Arc Dome (11773') LVMC Trip

In the Toiyabe Range, NNW of Tonopah, NV

H.W. Stockman
Oct 2, 2004


We had a bit of weather. October at 11000 feet -- who woulda thunk it? As we climbed the last ridge before the Arc Dome col, the snowfall intensified, and the thunder increased. We aren't supposed to continue hiking in deteriorating weather; but I convinced myself that the weather could be getting better for all we knew (you know, the glass is half-full…before it gets struck by lightning). The Siberian and I were both brought up in miserable weather (I grew up in the wet and cold Adirondacks), so we continued to the top; the others wisely turned around before the whiteout socked in. However, I was nattily dressed for the occasion.

We actually heard no thunder after we started up Arc Dome, and ironically, our extra time on the peak allowed us to miss the cold rain that drenched those down below. I reasoned that the lightning was mainly at lower elevations, where the snow had a surplus of electrons at the cloud bottoms (in fact, when we descended below the clouds, we saw a tree that had been struck by lightning). On the summit, I suggested that there was a tendency to overstate lightning deaths. Nice theory; but on top of the peak, my cell phone began to crackle and buzz**, so we beat a hasty retreat.

Click on any small image to see a larger picture. (Cliquez sur une petite image pour voir la grande image correspondante.) Order is essentially chronological. Even the large images are reduced in size to 20% the number of pixels in the originals. Contact me if you want the full-sized images. To save a large image under Windows, 1) click on the corresponding small image; 2) when the large image appears (fully), right-click on the image and choose "Save Picture As..." on the menu. Be sure to note where you saved the image!


GPS trace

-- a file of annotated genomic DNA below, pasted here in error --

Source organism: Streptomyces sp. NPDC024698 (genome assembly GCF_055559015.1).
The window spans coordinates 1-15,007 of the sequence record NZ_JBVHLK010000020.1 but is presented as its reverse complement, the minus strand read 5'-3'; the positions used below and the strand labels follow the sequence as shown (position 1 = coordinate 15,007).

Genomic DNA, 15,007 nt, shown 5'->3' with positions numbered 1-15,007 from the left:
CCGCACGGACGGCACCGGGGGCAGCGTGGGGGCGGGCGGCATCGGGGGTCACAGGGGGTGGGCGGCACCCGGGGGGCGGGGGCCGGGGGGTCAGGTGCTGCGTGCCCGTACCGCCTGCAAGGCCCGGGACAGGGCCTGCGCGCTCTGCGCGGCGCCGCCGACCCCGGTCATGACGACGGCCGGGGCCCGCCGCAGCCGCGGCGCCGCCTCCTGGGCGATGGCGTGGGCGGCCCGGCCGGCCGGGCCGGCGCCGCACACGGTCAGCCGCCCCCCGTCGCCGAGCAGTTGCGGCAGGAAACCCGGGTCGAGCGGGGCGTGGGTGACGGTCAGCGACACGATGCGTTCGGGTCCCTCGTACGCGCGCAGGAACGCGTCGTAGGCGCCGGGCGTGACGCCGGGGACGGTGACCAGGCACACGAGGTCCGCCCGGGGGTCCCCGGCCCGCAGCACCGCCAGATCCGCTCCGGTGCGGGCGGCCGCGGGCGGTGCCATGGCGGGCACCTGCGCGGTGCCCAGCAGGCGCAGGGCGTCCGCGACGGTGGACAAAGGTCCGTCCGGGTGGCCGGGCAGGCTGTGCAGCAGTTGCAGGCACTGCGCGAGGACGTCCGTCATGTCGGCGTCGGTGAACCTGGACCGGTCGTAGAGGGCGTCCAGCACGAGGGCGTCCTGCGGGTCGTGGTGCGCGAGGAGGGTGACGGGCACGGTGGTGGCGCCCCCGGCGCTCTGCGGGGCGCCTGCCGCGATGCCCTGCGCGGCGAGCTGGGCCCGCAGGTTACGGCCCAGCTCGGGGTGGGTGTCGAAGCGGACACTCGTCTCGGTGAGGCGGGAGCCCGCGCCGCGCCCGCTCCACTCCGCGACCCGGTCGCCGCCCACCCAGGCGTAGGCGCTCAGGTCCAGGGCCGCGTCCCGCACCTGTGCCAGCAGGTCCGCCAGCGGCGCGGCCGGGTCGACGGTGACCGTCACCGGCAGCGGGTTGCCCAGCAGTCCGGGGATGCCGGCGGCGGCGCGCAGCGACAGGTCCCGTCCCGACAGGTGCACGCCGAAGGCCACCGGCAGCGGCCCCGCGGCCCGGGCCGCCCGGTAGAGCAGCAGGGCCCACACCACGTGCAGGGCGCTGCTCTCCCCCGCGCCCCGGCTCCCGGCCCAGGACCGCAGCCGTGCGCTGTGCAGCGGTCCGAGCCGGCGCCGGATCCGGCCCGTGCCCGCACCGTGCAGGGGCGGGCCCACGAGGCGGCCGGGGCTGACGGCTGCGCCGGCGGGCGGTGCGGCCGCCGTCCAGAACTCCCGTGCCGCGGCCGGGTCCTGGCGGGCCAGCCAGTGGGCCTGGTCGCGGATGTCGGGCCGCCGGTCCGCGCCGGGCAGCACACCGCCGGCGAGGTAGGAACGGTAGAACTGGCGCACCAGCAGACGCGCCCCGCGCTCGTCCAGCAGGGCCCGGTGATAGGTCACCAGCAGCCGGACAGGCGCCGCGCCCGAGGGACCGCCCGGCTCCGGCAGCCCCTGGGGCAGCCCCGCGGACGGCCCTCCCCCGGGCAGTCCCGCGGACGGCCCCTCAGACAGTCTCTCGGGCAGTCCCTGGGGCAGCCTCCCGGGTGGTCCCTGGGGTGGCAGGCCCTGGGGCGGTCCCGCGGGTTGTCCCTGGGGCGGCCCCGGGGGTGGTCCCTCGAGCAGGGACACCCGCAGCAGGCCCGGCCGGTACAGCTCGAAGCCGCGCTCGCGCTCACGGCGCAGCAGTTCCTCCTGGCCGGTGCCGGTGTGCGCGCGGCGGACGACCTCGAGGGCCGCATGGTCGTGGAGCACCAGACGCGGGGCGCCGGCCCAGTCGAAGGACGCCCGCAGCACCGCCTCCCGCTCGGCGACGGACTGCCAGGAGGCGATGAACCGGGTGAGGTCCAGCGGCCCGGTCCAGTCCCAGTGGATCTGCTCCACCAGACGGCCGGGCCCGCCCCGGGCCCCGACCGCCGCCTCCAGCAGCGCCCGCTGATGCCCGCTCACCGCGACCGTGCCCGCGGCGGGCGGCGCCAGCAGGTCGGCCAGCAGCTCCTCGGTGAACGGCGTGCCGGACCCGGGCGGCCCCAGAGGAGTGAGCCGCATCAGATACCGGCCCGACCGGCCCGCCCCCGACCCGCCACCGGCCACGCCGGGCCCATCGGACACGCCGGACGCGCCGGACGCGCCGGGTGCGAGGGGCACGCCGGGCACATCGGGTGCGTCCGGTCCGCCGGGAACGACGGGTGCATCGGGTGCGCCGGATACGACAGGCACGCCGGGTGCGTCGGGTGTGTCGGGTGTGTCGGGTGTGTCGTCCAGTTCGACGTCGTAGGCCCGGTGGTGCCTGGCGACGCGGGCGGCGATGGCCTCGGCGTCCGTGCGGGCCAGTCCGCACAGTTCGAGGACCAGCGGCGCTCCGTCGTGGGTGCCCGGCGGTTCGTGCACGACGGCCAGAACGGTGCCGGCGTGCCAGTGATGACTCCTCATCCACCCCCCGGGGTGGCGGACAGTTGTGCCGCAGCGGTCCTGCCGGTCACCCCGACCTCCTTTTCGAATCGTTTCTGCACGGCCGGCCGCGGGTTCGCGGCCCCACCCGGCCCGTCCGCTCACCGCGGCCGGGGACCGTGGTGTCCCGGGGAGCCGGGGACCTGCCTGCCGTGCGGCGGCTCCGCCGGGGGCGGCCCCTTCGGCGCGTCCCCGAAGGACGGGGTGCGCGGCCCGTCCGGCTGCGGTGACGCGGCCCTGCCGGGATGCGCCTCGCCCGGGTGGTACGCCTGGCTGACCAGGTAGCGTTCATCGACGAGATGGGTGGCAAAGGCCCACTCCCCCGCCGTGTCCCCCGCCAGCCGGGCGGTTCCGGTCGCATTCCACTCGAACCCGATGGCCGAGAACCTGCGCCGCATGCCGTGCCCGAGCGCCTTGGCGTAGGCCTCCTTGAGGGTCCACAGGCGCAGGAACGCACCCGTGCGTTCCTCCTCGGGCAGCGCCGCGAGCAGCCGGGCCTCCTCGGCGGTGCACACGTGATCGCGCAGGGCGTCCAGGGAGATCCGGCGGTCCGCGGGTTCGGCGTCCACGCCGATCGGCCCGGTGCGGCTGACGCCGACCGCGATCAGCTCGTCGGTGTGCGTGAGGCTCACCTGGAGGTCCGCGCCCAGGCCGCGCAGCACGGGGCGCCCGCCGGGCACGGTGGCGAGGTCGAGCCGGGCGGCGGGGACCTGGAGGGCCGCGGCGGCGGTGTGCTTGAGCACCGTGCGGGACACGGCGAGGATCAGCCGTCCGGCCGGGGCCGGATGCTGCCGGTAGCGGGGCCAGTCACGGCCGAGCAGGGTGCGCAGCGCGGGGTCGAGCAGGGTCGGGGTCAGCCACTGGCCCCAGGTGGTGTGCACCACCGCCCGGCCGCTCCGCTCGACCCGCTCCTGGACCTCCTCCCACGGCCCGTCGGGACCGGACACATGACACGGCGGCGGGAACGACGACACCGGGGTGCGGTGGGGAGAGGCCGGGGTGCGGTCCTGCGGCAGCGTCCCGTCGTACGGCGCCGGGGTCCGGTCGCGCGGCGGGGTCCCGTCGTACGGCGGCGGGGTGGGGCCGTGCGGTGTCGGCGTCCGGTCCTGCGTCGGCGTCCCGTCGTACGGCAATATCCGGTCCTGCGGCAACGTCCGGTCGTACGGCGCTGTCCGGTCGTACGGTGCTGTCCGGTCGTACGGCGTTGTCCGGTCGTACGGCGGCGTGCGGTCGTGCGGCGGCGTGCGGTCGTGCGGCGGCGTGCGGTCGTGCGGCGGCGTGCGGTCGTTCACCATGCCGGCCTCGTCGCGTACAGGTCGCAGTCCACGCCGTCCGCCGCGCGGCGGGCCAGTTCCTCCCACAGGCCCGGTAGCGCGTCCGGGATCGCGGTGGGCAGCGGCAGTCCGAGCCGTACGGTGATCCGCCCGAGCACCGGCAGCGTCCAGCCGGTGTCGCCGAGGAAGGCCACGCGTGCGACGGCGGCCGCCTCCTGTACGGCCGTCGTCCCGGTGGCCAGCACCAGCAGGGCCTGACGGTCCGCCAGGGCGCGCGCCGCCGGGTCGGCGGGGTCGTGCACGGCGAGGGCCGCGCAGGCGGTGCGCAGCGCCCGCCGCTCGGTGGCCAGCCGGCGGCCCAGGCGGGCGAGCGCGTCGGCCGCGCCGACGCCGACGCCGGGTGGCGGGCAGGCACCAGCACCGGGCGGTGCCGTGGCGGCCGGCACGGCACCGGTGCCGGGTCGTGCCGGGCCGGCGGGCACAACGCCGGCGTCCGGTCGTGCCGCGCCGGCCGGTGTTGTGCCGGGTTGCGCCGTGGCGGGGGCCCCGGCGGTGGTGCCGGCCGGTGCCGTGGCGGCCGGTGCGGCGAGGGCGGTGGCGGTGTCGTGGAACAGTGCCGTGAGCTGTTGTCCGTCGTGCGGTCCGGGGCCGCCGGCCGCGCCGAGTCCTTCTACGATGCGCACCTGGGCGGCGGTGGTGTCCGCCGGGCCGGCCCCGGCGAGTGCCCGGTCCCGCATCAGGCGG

We all tried to wear bright colors, as hunting season was on -- and for the most part, we blended in with the aspens.


Xoward and Luba.






Arc Dome to the SSE -- still clear!


Hmmm, snow showers…





View ~ N from about 11600' on Arc Dome.


There was a thick cornice on the NE side of the peak, with several feet of snow; so there must have been an intense snowfall in prior weeks.


From the top, view ~S





From the top, view ~NNE.


Self-portrait and cerebellum check on top. My pack had a great deal of warm dry clothes; I just wasn't cold.


Luba reprises the Luau pose.





Luba and I didn't grouse about the weather; but there is a complainer in every group. I suspect I have seen this fellow before.


Arc Dome -- more snow than before. The whiteout lifts momentarily.


At last. we're back to the road, and can put away the GPS.


As we dropped to treeline, we saw a smoldering tree-- apparently a victim of a lightning strike.









Sunday morn -- too much coffee, way too much. Kim tells Josh to hold his tong.






To get to the trailhead at Columbine Campground, go a few miles W of Tonopah, and take the signed Gabbs-Poline Road north, then turn right on the unmarked State Road 21. Follow 21 N over to the intersection just south of the school, and turn right and travel SE on FS Road 119. More detailed instructions are at the bottom of this page You may contact me for more info at: